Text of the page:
The lot description notes that Boston "went to Hot Springs for spring training in Ruth's early years." Indeed, during Ruth's tenure with the club (1914-1919), the Red Sox trained at Hot Springs in each season except for 1919, when they trained in Tampa, Florida. Thus, it would seem likely that the postcard dates from 1918, as the lot description suggests. However, another possibility is that the photo was taken the following decade, while Ruth was with the Yankees. As noted in "A Majestic Mystery," Ruth (and some other Yankees) often participated in pre-spring training workouts at Hot Springs in the early 1920s.
The lot description also notes that Ruth is shown with "two attractive young ladies." And goes on to note that one of these two "operated a 'house of ill-repute' in Hot Springs, Arkansas in the late 'teens and early 1920s." The clear implication is that the photo is somehow related to this "house of ill-repute," but this seems quite unlikely.
First, beginning in 1917, the Red Sox not only allowed players' wives to come to spring training, but they actually encouraged the practice. According to a note in the February 17, 1917, issue of Sporting Life, "President Frazee, of the Red Sox, is adopting a new plan to get his players in line. He will invite the wives of all players to Hot Springs as his guests, providing hubby signs a contract at once."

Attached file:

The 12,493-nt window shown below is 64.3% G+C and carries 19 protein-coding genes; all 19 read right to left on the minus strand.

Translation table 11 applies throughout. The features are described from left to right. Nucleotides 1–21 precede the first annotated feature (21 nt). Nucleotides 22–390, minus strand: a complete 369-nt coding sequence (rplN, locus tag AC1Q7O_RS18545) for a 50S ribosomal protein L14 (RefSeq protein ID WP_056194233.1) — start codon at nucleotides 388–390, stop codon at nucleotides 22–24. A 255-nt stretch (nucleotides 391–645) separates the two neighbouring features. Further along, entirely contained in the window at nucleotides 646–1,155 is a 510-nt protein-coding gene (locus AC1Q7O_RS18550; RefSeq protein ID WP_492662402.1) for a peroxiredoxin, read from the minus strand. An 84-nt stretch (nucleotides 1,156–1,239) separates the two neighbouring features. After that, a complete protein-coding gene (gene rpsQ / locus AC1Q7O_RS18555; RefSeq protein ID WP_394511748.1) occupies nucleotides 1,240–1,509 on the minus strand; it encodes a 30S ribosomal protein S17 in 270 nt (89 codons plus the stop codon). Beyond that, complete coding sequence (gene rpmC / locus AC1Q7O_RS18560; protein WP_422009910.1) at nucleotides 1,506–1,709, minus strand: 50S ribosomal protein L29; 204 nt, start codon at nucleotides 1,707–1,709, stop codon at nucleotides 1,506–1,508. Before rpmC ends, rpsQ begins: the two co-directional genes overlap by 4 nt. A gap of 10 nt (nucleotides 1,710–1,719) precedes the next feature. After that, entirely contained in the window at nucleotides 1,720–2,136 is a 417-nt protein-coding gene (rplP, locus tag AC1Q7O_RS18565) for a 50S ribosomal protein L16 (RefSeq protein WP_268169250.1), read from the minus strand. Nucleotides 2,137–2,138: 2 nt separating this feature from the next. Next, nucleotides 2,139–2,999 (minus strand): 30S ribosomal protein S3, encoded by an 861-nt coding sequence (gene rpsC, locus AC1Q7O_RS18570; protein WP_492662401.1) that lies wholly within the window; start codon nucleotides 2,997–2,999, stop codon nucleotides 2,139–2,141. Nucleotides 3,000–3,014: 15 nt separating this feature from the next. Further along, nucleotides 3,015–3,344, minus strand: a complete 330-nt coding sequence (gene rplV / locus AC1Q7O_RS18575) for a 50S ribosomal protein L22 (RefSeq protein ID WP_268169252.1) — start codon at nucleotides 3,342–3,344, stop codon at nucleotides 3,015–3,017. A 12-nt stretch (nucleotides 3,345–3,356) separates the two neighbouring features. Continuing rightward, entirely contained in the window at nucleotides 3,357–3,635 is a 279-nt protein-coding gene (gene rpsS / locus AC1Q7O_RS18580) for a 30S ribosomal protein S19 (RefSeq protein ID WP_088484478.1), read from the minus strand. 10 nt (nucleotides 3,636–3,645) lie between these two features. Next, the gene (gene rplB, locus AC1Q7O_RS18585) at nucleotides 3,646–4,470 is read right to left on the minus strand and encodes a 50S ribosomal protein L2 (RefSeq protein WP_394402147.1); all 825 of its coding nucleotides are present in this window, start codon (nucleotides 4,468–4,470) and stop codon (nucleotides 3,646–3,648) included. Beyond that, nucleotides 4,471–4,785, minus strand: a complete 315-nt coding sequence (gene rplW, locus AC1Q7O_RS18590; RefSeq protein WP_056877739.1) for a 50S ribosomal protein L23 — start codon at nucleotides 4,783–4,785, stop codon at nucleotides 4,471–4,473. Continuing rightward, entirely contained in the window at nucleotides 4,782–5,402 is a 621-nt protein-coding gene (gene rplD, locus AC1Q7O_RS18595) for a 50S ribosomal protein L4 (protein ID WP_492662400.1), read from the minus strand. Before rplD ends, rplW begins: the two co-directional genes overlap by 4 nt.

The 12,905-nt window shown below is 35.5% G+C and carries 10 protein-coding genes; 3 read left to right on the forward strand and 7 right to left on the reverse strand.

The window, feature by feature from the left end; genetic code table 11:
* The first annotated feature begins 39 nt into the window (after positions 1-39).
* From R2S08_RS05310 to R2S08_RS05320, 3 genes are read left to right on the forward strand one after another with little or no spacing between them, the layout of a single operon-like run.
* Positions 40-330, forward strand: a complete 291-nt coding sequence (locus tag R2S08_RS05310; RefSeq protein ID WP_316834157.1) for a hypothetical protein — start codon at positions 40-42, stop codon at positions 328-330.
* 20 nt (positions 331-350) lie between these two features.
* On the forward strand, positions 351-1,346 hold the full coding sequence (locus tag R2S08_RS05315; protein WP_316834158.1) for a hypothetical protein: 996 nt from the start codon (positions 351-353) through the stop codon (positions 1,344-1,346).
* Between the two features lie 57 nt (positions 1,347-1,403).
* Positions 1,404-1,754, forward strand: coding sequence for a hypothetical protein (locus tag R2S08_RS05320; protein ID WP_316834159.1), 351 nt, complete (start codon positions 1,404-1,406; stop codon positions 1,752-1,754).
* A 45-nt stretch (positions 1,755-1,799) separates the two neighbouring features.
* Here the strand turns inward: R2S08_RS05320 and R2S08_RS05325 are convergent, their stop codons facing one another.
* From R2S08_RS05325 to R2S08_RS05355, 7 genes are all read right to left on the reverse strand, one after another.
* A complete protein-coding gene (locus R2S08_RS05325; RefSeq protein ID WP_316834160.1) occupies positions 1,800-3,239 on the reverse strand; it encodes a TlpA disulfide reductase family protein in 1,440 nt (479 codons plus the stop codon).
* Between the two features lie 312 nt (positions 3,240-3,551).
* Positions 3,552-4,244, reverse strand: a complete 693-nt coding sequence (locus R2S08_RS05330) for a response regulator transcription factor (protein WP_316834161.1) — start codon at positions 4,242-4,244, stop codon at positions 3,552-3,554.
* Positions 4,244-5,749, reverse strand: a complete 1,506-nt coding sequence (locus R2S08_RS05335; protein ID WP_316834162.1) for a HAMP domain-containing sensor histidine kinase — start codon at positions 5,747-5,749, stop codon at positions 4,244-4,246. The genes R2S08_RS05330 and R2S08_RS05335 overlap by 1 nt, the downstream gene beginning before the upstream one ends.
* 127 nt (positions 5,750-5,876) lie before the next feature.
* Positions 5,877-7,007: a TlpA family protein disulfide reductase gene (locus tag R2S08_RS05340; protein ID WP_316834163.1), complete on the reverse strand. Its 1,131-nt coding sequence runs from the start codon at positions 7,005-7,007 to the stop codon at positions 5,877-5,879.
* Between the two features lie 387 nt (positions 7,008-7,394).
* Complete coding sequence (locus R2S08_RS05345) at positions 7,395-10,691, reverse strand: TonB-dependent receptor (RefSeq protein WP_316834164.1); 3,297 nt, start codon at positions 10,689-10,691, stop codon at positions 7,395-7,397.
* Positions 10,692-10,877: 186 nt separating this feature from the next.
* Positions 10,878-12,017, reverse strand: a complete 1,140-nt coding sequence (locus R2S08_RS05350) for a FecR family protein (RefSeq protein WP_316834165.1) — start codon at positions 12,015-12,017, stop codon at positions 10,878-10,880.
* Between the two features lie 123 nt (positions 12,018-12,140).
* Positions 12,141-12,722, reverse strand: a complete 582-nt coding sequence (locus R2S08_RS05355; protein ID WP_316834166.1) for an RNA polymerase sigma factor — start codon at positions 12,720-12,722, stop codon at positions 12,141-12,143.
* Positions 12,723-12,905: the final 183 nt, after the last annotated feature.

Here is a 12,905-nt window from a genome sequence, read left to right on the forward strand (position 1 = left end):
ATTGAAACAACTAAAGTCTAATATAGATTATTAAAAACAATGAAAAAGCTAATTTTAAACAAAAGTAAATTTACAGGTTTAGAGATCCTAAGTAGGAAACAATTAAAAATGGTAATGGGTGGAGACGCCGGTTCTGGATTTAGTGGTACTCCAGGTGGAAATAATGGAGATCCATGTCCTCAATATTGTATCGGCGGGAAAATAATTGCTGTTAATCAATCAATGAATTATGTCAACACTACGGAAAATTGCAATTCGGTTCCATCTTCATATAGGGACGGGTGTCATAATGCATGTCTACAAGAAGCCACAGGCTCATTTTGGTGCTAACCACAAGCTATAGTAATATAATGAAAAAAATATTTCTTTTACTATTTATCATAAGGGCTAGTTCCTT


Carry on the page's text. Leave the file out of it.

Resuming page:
Second, though I cannot state it as a certainty, the woman just to the right of Ruth appears to be none other than Ruth's wife, Helen. Here's a photo of Ruth with Helen for comparison:
Where in Hot Springs was this "Water Wagon" photo taken? Given that the scenery in the picture appears to be created as a "photo op," I figured that other people may have had there photograph taken at the same spot. Indeed, that appears to be the case.
Research on the Web has revealed that there were other incarnations of the "water wagon." Here's one:
... and another:
Harvard Art Museums
And here's a picture that shows the same building as seen in the Ruth photograph:
We now can see that the "OME" in the Ruth version of the "photo op" is the far right portion of "OUR SUMMER HOME" as seen in the above picture.
And here's a photograph of the same scene that features one James Hackett (far left), a mobster who had twice been kidnapped by the College Kidnappers:
Blue Island Bang-Up
Each of these photographs was taken at Happy Hollow, also known as McLeod’s Amusement Park, located in Hot Springs, the spring training home to numerous big league clubs over the years, not just the Red Sox. No doubt Ruth was one of many ball players who eventually made their way to this local attraction ... one that certainly had nothing to do with a "house of ill-repute."
In fact, here's another shot taken at Happy Hollow years earlier, showing three Red Sox players on horseback. Left to right: Jack Thoney, Bill Carrigan and Pat Donahue.
Happy Hollow in Hot Springs
In summary, the real photo postcard of Ruth was taken at Happy Hollow in Hot Springs, most likely in 1918 with his wife Helen.